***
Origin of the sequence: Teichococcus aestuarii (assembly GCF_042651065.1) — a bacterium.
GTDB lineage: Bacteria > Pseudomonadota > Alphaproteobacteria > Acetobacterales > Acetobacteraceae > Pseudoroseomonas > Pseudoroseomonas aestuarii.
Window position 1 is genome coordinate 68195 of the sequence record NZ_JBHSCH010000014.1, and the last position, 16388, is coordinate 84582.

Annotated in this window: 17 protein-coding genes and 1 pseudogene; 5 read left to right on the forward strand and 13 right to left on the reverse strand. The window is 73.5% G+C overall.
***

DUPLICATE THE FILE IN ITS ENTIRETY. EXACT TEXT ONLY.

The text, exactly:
Origin of the sequence: Teichococcus aestuarii (assembly GCF_042651065.1) — a bacterium.
GTDB lineage: Bacteria > Pseudomonadota > Alphaproteobacteria > Acetobacterales > Acetobacteraceae > Pseudoroseomonas > Pseudoroseomonas aestuarii.
Window position 1 is genome coordinate 68195 of the sequence record NZ_JBHSCH010000014.1, and the last position, 16388, is coordinate 84582.

Annotated in this window: 17 protein-coding genes and 1 pseudogene; 5 read left to right on the forward strand and 13 right to left on the reverse strand. The window is 73.5% G+C overall.